Although Lewis believes that “Messiah” is her ode to Barbra Streisand, it sounds like Lewis had more of a McCartney Ram and Beatles’ Abbey Road ‘Medley’ kind of feel – as if it was sung by Jenny a-la June Carter Cash and Lewis renewed gentleman in black— Johnny Rice. Jenny may have composed her favorite Acid Tongue song with her father in mind, if you listen to her lyrics it sounds like Lewis may have found true love with her paramour and collaborating singer Johnathan Rice. Rice explained to Under The Radar about what he adores about Jenny Lewis when he said, “I had never seen any of her work, and I think that’s one of the reasons that we get along. I always knew of Jenny as a musician and songwriter. Then she told me all about that early stuff. One of the things that is remarkable about Jenny is that, more than anyone I know, she has the most dense life. There are just so many layers that make her who she is, just because of the way she grew up. What makes her so unique as a songwriter is her perspective on life and the way things are. What comes through to me in the writing is that it is shaped by a very long lifetime. You and I, we weren’t working when we were kids. We were just being kids. So her perspective is so unique. I can’t really think of anyone else who is doing it today that has that kind of perspective. I really think that sets her apart in so many ways. When you go see Jenny play—whether with her own band, or Rilo Kiley, or The Postal Service—she has it all. She can sing the shit out of a song, and she writes the shit out of a song, and she can perform the shit out of a song. There’s such a lack of emphasis on performance nowadays—the art of captivation. She has that for sure.”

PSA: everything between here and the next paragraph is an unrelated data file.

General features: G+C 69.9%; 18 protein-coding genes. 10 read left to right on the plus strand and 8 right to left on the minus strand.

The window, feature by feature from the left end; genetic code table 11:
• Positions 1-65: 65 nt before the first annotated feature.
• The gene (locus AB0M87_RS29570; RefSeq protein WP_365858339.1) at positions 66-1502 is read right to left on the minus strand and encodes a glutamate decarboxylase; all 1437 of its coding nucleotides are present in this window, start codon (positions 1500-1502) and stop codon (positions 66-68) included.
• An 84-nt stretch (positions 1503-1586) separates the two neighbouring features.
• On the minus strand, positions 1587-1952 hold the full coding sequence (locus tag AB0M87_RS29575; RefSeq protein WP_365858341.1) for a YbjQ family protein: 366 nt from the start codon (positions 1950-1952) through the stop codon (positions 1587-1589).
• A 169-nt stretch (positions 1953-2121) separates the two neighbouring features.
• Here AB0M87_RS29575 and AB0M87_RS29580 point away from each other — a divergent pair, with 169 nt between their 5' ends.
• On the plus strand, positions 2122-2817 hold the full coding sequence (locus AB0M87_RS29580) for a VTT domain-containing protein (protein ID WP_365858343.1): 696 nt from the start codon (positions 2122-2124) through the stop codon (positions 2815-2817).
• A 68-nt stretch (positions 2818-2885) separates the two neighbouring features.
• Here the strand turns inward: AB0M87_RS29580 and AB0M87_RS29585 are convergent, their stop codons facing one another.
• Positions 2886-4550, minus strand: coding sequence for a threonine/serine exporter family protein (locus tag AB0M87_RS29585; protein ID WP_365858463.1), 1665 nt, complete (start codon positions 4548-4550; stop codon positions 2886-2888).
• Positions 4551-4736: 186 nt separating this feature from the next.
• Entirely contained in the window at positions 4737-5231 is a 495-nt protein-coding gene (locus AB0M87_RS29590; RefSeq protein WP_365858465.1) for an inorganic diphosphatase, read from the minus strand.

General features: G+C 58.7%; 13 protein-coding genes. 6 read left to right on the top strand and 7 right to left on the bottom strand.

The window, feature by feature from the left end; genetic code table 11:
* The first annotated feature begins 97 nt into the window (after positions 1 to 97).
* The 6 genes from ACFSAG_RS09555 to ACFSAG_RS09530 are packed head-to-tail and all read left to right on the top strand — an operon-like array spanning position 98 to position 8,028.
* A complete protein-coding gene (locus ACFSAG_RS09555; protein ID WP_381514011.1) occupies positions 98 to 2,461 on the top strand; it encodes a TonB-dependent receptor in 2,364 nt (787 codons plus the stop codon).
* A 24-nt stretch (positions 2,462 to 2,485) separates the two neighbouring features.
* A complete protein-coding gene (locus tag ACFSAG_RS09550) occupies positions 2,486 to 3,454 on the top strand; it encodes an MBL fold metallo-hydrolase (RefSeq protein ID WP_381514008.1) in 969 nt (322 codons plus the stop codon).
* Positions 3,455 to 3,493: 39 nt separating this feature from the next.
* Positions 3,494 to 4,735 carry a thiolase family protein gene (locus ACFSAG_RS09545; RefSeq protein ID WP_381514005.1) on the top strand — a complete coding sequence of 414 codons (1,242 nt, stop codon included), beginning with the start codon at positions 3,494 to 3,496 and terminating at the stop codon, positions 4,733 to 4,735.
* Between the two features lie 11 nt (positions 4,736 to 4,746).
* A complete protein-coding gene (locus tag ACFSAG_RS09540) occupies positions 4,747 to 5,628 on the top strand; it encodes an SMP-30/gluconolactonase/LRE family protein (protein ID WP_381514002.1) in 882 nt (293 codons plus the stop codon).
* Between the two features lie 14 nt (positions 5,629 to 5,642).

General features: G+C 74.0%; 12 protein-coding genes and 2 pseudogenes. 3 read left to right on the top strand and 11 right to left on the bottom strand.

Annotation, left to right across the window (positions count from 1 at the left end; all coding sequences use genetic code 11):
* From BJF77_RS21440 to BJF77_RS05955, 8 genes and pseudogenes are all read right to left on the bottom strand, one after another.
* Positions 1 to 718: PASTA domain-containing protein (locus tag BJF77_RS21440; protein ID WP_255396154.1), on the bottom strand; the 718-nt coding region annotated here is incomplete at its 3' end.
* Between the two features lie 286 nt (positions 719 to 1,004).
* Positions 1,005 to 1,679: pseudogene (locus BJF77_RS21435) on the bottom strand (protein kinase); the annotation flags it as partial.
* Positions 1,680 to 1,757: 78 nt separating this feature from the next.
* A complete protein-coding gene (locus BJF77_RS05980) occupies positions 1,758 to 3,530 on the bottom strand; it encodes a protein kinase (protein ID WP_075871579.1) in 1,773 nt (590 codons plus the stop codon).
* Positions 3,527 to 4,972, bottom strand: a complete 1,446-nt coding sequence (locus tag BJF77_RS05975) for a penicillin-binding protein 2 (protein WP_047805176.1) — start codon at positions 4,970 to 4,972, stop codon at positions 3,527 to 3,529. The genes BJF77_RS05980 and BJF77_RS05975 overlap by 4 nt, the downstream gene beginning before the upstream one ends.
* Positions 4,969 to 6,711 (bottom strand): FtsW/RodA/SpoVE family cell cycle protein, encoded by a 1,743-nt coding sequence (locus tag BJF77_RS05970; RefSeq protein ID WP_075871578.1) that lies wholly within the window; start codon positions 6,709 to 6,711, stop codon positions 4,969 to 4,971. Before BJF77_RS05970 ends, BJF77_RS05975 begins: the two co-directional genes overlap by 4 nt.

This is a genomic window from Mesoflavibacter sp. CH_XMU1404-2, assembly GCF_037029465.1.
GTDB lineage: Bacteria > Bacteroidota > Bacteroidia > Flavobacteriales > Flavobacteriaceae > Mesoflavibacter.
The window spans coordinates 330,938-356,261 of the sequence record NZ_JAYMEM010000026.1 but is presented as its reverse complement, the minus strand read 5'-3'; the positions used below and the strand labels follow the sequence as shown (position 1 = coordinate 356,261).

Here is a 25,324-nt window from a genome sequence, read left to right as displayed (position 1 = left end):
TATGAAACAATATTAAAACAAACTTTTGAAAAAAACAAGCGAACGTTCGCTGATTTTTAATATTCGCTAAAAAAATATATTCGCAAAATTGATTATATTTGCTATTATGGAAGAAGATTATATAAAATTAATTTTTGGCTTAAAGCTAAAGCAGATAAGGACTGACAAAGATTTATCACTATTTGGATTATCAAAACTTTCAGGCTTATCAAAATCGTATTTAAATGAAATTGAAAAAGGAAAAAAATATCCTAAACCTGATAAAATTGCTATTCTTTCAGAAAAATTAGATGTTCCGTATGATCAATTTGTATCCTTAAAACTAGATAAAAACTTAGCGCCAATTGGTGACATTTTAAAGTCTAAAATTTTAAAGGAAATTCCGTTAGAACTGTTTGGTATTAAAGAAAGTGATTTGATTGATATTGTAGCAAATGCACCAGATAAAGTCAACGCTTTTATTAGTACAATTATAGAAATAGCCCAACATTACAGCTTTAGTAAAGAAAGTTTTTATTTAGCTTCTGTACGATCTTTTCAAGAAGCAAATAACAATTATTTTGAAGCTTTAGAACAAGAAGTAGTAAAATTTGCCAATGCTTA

One thing Jenny will have by her side is the unwavering belief of her beloved Johnathan Rice who compared Lewis to the greats when he told Under The Radar, “You look at all the great ones—the Dylan’s and Neil Young’s—there’s that period of white-hot consistent output. Over two or three years and there are three or four fantastic records. I think Jenny is doing her own version of that. She’s been releasing a record a year for the past five or six years, and that’s a pace that most bands don’t keep up with nowadays with the way the industry is and cycles go, but she has always worked outside of that. She just works as quickly as she wants to, and as soon as she has all of the outlets, she’s able to use the industry in her favor. If she gets tired, she’ll take a long walk or get a drink of water.” If Jenny Lewis keeps creating quench worthy classics like “The Next Messiah”, I will be eternally thirsty for her Acid Tongue type songs for years to come.
JJ
All you have to do is put your ear to her vinyl and you will definitely hear the connection when Jenny and Johnny croon together and yes that modern day Cash and yes that comparison is definitely a compliment. I truly hope Jenny Lewis and Johnny Rice continue making beautiful music together. Because if it sounds anything like “The Next Messiah”—sign me up, I have seen the light am a true believer in the music of Johnathan Rice and voice of Jenny Lewis.